This is the first novel by historian Tracy Borman, although she has previously written several non-fiction books, none of which I have read. The King’s Witch is set in England in the early 17th century, during the reign of James I (who was also James VI of Scotland), and from the title I was expecting something similar to The Witchfinder’s Sister or Widdershins – a story of witch trials and burnings, and of innocent women persecuted because of a gift for healing. Well, The King’s Witch does cover those topics, but there is much more to the book than that and I wasn’t surprised to learn that this is the first in a trilogy and another two novels will be needed to finish the storylines begun in this one.
Our heroine – the ‘witch’ of the title – is Frances Gorges, a young noblewoman whom we first meet in 1603 at the bedside of Elizabeth I, helping her mother to nurse the dying queen through her final days. Frances knows how to use herbs to treat illness and provide comfort, but when Elizabeth is succeeded by James, her skills are no longer appreciated. The new king is determined to stamp out witchcraft in his kingdom and women like Frances could become a target. It is decided that she will be safer away from court, so she is sent home to the peace and quiet of Longford, her family’s manor house in Wiltshire.
It’s not long, however, before Frances is summoned back to court where her ambitious uncle, the Earl of Northampton, has secured her a position as maid to the king’s daughter, the young Princess Elizabeth. But court has become a very dangerous place and Frances almost immediately finds herself in conflict with the king’s Lord Privy Seal, Robert Cecil, who is hoping to please the king by hunting down a witch. It’s not just women healers who are under suspicion, though; James also sees Catholics as possible conspirators – and he is right, because a secret plot is taking shape that could bring his reign to an early end.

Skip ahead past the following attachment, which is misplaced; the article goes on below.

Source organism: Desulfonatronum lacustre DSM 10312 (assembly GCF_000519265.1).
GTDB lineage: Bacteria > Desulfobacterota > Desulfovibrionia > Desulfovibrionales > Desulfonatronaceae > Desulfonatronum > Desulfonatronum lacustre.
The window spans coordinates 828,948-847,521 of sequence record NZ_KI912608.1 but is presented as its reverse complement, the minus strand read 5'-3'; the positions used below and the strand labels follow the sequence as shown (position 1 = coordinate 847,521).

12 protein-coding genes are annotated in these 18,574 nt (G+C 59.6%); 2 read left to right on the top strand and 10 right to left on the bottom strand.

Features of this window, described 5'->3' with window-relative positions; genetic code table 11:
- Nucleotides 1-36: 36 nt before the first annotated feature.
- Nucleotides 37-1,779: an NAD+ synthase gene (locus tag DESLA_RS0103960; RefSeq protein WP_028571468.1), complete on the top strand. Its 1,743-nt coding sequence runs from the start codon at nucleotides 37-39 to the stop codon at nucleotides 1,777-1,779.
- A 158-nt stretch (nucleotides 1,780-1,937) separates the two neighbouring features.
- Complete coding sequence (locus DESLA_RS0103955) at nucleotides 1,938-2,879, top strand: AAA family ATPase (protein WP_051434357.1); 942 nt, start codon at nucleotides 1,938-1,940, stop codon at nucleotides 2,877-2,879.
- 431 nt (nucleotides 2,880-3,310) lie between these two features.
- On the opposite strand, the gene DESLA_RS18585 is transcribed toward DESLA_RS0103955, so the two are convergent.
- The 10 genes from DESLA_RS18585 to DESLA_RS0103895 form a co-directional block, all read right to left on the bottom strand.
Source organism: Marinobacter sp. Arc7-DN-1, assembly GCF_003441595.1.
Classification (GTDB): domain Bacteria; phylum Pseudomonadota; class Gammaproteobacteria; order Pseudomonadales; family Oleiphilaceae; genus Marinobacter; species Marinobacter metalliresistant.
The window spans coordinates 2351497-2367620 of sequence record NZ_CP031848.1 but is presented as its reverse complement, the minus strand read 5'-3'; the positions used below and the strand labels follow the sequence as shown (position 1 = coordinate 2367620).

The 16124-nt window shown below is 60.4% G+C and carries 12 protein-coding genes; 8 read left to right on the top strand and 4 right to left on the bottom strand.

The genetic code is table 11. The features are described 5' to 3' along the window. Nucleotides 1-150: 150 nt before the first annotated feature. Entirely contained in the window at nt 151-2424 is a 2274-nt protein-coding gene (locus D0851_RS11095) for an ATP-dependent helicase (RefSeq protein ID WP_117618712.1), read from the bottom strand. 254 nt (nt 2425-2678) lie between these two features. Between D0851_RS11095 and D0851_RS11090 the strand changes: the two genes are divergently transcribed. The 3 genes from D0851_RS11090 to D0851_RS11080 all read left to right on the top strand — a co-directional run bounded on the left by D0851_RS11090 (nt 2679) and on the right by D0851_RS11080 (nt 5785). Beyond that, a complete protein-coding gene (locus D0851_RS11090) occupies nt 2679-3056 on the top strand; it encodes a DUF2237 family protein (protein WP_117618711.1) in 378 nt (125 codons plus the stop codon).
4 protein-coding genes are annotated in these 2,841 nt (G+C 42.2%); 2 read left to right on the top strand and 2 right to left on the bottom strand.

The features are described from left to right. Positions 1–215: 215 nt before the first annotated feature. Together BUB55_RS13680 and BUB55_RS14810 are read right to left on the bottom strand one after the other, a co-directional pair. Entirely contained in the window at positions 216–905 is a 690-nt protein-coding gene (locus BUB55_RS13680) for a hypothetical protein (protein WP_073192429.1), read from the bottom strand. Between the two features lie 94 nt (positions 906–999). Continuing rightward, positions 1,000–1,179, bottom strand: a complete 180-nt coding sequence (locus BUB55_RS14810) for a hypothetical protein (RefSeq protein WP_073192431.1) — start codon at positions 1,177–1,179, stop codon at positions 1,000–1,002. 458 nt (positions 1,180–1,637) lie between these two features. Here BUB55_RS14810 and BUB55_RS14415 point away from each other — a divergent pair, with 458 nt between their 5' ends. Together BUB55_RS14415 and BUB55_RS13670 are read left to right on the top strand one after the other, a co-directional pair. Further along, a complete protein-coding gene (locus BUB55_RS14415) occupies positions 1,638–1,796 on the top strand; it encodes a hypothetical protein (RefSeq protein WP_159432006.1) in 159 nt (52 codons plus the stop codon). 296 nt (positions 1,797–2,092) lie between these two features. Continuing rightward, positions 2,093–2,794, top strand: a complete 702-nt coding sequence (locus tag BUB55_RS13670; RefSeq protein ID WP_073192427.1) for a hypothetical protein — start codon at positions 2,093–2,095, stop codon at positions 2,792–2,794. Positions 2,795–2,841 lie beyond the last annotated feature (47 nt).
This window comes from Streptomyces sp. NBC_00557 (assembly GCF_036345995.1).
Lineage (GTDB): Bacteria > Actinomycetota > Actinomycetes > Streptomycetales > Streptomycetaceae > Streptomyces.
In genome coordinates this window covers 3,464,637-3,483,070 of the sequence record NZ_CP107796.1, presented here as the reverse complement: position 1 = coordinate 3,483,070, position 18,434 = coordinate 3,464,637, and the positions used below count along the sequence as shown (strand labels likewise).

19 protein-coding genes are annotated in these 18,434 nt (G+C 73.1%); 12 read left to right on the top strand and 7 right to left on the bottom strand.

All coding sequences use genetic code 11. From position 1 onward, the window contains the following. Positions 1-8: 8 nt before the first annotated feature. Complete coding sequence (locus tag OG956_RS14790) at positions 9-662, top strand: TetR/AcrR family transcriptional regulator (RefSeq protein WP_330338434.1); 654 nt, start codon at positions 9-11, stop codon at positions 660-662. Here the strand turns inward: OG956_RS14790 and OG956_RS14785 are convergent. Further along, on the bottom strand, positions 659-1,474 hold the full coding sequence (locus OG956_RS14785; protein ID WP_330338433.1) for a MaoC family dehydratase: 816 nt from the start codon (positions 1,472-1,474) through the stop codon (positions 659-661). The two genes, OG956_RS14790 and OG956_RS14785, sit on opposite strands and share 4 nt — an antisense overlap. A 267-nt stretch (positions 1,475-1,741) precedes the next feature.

As I’ve said, the title of this book is slightly misleading. Frances’s knowledge of the properties of herbs and plants and the danger this puts her in with Cecil is certainly an important part of the story, but this is not really a book about witches and witchcraft. I would describe it more as a book about a young woman trying to make her way in a world full of treachery, lies and conspiracies. Most of the second half of the novel is devoted to one of these conspiracies – the Gunpowder Plot of 1605 – and Frances’s own involvement in it. This is what I will remember about this book rather than the witch-hunting aspect, which doesn’t really come to anything.
Although I enjoyed the book overall, the pacing seemed to be a problem for me. The story gets off to a slow start and I felt that I’d been reading for a long time with very little happening; somewhere around the middle of the book when the Gunpowder Plot begins to take shape, I started to find it much more compelling. There is also a romance for Frances with the lawyer Thomas Wintour and I thought this was handled well, especially as Frances – and the reader – begins to have doubts as to whether he can or cannot be trusted.
Frances Gorges was a real historical figure, but she and her family are not characters I have come across before in historical fiction. It seems that very little factual information is available about Frances – I could only find a few basic details online – although more is known about her parents, Thomas Gorges and Helena Snakenborg. The lack of information on Frances must have given Tracy Borman the freedom to use her imagination in building a story around her, without being too restricted by historical fact.
By the end of the novel, there is a lot going on in Frances’s life and I will be interested to see how her story continues in the next two books in the trilogy.
Thanks to Hodder & Stoughton for providing a copy of this book for review via NetGalley.
This is book 7/20 for my 20 Books of Summer challenge.